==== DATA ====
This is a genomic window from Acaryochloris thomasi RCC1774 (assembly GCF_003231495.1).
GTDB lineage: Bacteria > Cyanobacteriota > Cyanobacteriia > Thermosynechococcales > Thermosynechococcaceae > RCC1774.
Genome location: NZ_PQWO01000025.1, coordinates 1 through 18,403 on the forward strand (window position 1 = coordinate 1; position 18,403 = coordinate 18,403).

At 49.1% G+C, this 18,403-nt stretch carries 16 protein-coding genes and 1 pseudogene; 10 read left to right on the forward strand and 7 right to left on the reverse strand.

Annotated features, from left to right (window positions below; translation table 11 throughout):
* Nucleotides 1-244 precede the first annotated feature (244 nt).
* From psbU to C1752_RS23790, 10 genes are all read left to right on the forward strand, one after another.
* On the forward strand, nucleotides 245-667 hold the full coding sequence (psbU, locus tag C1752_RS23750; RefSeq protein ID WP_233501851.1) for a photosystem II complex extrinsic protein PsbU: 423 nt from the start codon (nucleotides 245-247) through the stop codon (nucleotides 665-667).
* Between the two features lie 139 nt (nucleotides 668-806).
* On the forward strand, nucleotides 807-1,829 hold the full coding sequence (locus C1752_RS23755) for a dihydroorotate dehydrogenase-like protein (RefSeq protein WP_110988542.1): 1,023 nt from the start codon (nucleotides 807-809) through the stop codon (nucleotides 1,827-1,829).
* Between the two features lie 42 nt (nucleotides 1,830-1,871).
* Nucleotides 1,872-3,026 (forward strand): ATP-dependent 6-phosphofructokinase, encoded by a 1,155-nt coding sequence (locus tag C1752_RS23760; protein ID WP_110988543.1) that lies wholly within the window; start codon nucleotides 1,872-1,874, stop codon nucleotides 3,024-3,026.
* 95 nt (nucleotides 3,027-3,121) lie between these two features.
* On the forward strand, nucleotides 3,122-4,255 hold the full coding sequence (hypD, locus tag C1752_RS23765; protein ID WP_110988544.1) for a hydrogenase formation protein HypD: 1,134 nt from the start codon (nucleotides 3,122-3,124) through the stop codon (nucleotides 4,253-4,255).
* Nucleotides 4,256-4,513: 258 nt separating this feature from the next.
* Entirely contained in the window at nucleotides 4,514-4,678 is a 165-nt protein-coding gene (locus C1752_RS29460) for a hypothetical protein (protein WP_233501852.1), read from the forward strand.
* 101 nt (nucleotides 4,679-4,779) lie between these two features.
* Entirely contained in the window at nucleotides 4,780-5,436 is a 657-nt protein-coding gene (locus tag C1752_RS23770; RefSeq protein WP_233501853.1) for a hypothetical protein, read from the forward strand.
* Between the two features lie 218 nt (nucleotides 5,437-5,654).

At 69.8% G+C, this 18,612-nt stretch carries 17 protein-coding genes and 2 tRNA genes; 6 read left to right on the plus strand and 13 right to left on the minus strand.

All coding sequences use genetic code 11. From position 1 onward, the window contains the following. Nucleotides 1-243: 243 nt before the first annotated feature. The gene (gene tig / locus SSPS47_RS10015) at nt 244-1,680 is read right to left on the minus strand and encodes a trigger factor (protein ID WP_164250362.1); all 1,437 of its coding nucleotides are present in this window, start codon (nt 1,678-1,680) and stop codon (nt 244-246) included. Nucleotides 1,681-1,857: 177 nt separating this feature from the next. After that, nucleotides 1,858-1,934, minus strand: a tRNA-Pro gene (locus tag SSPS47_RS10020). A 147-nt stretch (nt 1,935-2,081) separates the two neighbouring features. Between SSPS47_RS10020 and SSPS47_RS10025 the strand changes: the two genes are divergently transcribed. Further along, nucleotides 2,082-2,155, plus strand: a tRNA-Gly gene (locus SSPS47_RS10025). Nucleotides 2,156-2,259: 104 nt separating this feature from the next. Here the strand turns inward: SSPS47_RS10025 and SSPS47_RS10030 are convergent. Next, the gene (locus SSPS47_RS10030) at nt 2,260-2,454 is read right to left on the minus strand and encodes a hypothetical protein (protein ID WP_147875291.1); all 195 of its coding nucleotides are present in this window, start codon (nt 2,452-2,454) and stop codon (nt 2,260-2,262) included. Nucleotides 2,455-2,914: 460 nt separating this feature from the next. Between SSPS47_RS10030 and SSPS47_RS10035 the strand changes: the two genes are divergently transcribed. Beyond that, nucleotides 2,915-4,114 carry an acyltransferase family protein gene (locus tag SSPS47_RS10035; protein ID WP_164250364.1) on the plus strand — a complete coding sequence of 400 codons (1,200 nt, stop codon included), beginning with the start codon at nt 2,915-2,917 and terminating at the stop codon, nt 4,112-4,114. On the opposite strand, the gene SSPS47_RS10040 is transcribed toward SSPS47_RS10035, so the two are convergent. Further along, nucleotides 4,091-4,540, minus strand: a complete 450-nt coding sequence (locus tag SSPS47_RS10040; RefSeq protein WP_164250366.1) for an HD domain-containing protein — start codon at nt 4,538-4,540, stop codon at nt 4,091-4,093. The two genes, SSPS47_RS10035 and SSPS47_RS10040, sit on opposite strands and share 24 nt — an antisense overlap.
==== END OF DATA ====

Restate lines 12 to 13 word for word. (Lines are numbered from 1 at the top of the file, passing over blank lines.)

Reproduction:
* Nucleotides 1,872-3,026 (forward strand): ATP-dependent 6-phosphofructokinase, encoded by a 1,155-nt coding sequence (locus tag C1752_RS23760; protein ID WP_110988543.1) that lies wholly within the window; start codon nucleotides 1,872-1,874, stop codon nucleotides 3,024-3,026.
* 95 nt (nucleotides 3,027-3,121) lie between these two features.